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The Next Giant Leap

Film exploring the current state of – and attitudes towards – the human exploration of Mars. Landing soon...
 

The Next Giant Leap aims to explore the current state of – and attitudes towards – the human exploration of Mars. Sending humans to Mars is currently the next great challenge in human exploration of our Solar System, and the concept has inspired and fascinated both scientists and the general public for generations.

The film will feature interviews with key figures involved in space science, exploration and its communication to the world. Issues to be discussed include the practical and scientific implications, as well as any philosophical and political hurdles that may have to be overcome before mankind can set foot on Mars.

Film exploring the current state of – and attitudes towards – the human exploration of Mars. Landing soon...
Description

The Next Giant Leap, aims to explore the current state of – and attitudes towards – the human exploration of Mars. Sending humans to Mars is currently the next great challenge in human exploration of our Solar System, and the concept has inspired and fascinated both scientists and the general public for generations.

The film will feature interviews with key figures involved in space science, exp

loration and its communication to the world. Issues to be discussed include the practical and scientific implications, as well as any philosophical and political hurdles that may have to be overcome before mankind can set foot on Mars. The film will combine this set of interviews, together with multimedia content from NASA and ESA, and other original and archive footage.

Members: 20
Latest Activity: May 31, 2018

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Comment by Anchal Mehrotra on May 31, 2018 at 8:02

What will be the requirements for a human to take a footstep on Mars. 

I'll be very grateful if someone replies. 


Expert
Comment by Sanjoy Som on November 13, 2012 at 8:52

Thanks for keeping us updated! Looking forward to a sneak preview!!


Facilitator
Comment by Sophie Nixon on November 11, 2012 at 4:07

Edit task for today: fill the film with breathtaking imagery and graphics. Nice way to spend a Sunday!


Facilitator
Comment by Sophie Nixon on November 10, 2012 at 9:07

In the edit suite: Lewis Dartnell on sending trained astrobiologists to Mars to look for signs of life...


Facilitator
Comment by Sophie Nixon on November 10, 2012 at 8:52

In the edit suite: Claire Cousins on the subject of robotic vs human exploration of Mars for scientific objectives...


Facilitator
Comment by Sophie Nixon on November 10, 2012 at 8:12

In the edit suite: an excited Prof Charles Cockell talking manned missions to Mars...


Facilitator
Comment by Sophie Nixon on August 16, 2012 at 9:17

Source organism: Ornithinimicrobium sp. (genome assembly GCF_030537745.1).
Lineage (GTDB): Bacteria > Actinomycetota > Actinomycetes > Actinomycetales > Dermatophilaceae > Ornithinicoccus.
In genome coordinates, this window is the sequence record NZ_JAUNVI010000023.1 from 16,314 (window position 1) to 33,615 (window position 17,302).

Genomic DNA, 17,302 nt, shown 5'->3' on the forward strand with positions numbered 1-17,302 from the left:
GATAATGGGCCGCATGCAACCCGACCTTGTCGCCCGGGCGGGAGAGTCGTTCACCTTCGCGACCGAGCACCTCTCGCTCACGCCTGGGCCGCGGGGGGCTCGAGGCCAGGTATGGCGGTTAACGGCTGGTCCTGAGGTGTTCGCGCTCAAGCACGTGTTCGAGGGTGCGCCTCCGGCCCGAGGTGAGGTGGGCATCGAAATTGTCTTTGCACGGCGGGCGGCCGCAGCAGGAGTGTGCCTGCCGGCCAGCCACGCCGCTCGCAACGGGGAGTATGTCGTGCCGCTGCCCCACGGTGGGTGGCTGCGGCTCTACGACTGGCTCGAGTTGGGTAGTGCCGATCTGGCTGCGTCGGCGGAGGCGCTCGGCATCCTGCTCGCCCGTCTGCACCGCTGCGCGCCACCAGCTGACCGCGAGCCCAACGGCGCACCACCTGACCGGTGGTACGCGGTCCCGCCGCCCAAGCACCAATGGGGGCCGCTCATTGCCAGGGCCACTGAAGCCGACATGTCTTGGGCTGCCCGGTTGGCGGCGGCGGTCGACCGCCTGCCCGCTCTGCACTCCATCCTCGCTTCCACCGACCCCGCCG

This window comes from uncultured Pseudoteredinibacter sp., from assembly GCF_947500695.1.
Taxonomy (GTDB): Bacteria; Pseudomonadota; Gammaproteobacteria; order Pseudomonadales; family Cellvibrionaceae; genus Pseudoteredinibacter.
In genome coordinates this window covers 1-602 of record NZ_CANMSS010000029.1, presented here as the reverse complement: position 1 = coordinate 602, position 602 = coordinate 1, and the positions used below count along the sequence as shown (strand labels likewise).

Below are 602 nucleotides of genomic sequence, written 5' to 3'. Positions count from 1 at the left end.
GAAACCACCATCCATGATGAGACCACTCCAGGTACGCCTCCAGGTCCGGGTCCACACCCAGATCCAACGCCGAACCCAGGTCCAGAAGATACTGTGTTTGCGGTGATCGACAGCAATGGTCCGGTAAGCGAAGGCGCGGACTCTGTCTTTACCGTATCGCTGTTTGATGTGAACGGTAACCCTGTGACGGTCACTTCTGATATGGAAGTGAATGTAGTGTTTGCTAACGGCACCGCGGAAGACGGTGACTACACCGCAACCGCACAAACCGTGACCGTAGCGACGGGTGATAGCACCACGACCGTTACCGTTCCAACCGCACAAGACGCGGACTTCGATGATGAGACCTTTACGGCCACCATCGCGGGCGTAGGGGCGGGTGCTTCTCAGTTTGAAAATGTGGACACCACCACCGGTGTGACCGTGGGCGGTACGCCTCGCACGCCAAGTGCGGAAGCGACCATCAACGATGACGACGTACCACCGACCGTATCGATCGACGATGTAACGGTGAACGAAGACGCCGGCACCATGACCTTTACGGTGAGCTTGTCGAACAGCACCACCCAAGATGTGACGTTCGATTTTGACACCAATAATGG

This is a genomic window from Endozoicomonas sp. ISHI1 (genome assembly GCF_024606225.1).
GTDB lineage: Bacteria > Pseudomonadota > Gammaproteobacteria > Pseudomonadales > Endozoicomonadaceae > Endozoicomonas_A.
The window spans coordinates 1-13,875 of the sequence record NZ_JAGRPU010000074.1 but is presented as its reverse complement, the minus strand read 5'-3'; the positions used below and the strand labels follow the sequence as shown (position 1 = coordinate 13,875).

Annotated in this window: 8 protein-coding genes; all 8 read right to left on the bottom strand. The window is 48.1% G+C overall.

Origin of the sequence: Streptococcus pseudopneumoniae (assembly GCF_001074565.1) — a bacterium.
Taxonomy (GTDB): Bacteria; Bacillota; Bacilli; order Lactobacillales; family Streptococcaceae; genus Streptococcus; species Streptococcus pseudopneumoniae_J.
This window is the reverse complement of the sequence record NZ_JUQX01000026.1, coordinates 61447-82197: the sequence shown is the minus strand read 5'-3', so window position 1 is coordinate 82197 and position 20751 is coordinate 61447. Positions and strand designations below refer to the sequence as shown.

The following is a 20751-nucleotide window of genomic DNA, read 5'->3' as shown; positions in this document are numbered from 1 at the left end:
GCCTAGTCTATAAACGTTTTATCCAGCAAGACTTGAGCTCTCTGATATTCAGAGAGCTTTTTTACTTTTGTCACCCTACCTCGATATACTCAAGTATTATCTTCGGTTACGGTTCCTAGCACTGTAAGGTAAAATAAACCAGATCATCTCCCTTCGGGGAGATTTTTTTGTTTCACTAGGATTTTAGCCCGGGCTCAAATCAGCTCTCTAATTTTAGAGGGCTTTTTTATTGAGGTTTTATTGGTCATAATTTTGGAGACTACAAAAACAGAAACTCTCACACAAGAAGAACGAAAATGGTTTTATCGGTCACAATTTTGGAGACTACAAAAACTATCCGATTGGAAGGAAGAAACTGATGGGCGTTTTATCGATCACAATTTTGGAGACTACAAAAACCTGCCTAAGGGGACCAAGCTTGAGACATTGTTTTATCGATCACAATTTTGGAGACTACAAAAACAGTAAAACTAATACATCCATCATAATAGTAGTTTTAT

We hope to have a final cut of the shorter (~15 mins) version by the end of next month, I will keep you posted :-)


Expert
Comment by Sanjoy Som on August 16, 2012 at 8:45

Woohoo! This is great!

 
 
 

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Blog Posts

Using tried and tested methods of constructing habitats from ethnobotanical and ethnozoological useful species for self sustainability on Mars

Posted by Andrew Planet on June 26, 2020 at 8:00am 0 Comments

To maximize crop yields on Mars it would be advantageous to do away with annuals and biannuals by engineering the latter into perennials as standard. Not only would that entail far less work to grow produce as the act of replanting is made obsolete, but per given cultivated area perennials bring forth more food and materials with less demand from the soil than the equivalent of annuals.

Imagine a superfood annual such as lentils engineered into a lentil tree for which there already…

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Free astrobiology webinars for kids, summer 2020

Posted by Julia Brodsky on June 13, 2020 at 12:28pm 0 Comments

This summer, Art of Inquiry hosts free space exploration and astrobiology webinars for middle-school students and their families all over the world.



Here is a list of what was covered so far, as well as an updated schedule of webinars:

The search for life in the Universe, Dr. Alex Tsapin, JPL (retired)

The history of SETI, SETIQuest editor, Larry…

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Radiolysis-powered life

Posted by Andrew Planet on June 11, 2020 at 9:56pm 7 Comments

This paper greatly extends the possibility of what a Goldilocks zone can be.  Its no longer the Goldilocks zone as a single expanse, its the Goldilocks zones for a particular area

https://royalsocietypublishing.org/doi/pdf/10.1098/rsif.2016.0459

¿Are the Venusian sulphuric acid clouds the by product of long dead anoxogenic photosynthetic organisms?

Posted by Andrew Planet on May 4, 2020 at 2:51pm 2 Comments

I just read the piece at the link below entitled "Study: Life might survive, and thrive, in a hydrogen world."

I'd been thinking on similar lines recently, on different atmospheres with early life, but I was considering anoxogenic bacteria whose byproduct is sulfur instead of molecular oxygen. ¿Had life evolved on Venus could its sulfuric clouds be the signature byproduct of such life with no branches ever evolving to produce the equivalent of Earth's Great…

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